The global economy will always have some deficit countries and some surplus countries
Balance of payments and the standard of living
Especially for a developing country, a trade deficit can bring benefits. Economists might justify a trade deficit by arguing that poorer nations should be importing capital by running a current-account deficit. Providing productive investments are made, this gives a country the extra capital to drive future GDP growth so it can pay the foreigners back.
Balance of Payments and Aggregate Demand
A Balance of Payments Crisis
A BoP crisis occurs when a country cannot pay for essential imports or service its debt (i.e. pay interest), often as a result of currency devaluation; usually preceded by large capital inflows in order to boost growth but then investors get worried about their debt and remove their capital.
What are the Key Dangers from running Persistent Trade Deficits?
Many countries operate with a trade and current account surplus – good examples are China, Germany, Japan, Norway and several emerging market countries with strong export sectors.
A country with a surplus on the current account sees capital outflows of the same amount. This capital is either deposited in banks overseas or used to purchase foreign assets, from government bonds to companies, leading to an increase in the surplus nation's ownership of foreign assets.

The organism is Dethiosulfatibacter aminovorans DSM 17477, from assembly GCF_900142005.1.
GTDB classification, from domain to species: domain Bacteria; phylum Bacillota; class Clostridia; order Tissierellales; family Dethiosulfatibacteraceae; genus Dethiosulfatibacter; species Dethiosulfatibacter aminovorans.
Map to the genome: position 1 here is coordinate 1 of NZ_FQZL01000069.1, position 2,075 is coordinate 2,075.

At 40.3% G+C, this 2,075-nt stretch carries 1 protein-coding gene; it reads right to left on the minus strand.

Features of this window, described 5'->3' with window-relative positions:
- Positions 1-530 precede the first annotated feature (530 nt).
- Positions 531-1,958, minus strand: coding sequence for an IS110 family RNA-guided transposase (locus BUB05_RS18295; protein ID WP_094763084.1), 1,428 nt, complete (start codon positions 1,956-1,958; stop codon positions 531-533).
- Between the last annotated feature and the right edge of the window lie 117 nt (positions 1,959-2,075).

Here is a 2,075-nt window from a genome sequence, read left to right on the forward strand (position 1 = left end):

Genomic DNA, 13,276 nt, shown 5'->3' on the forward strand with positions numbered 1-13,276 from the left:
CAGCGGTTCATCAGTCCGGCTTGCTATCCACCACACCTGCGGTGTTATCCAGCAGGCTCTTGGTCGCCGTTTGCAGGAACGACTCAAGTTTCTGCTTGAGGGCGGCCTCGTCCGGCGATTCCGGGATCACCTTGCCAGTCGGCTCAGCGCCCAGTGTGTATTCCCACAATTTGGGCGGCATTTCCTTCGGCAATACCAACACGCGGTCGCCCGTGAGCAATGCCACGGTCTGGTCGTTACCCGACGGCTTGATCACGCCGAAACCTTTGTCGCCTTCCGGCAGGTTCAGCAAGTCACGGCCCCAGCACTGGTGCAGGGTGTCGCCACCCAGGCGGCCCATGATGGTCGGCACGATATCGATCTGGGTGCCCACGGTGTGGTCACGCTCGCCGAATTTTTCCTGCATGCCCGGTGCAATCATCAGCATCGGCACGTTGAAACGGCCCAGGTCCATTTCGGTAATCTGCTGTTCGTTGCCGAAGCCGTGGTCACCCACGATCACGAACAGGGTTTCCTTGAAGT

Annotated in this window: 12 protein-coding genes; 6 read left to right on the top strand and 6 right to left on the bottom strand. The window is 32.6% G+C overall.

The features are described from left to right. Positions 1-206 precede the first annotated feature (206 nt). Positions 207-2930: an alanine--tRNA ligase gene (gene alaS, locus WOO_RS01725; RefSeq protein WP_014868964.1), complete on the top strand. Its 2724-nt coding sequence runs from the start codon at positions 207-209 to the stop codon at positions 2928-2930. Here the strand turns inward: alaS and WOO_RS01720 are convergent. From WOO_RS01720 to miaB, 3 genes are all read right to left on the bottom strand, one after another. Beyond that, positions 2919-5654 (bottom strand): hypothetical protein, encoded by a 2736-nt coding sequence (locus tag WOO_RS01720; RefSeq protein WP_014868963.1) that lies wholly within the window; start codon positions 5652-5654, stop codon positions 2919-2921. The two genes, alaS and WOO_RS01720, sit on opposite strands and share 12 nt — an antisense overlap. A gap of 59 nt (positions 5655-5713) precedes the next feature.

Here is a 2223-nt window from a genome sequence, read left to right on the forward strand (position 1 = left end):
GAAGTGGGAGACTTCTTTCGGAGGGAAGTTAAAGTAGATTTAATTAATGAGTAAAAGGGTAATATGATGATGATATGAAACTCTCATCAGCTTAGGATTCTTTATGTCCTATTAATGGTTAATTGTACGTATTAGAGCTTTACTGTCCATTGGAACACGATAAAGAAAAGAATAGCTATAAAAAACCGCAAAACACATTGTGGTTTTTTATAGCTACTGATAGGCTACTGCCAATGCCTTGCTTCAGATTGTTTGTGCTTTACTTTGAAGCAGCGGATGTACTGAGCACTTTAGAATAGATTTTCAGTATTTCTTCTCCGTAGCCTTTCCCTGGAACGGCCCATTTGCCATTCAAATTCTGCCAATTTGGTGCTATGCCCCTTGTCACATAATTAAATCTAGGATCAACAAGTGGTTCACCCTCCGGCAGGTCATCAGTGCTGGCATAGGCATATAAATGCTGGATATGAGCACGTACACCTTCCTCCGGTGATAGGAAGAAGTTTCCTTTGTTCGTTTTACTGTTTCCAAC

What are the Main Causes of Structural Trade Surpluses?
There are several causes of a trade surplus and each country will have a unique set of circumstances:
|Current Account Deficits and Surpluses|
|Data is measured as a % of GDP, data is 2012, Source: World Bank Global Economic Prospects|
|Deficit Countries (Highest deficit first)||% of GDP||Surplus countries||% of GDP|
|Middle East & North Africa Oil importers||-9.3||Malaysia||11.1|
|Sub-Saharan Africa - Fragile states||-6.3||Norway||18.2|
|Low Income Countries||-6.3||Trinidad and Tobago||18.7|
|Sub-Saharan Africa Oil importers||-5.9||Oman||19.1|
|Sri Lanka||-4.4||Saudi Arabia||31.8|
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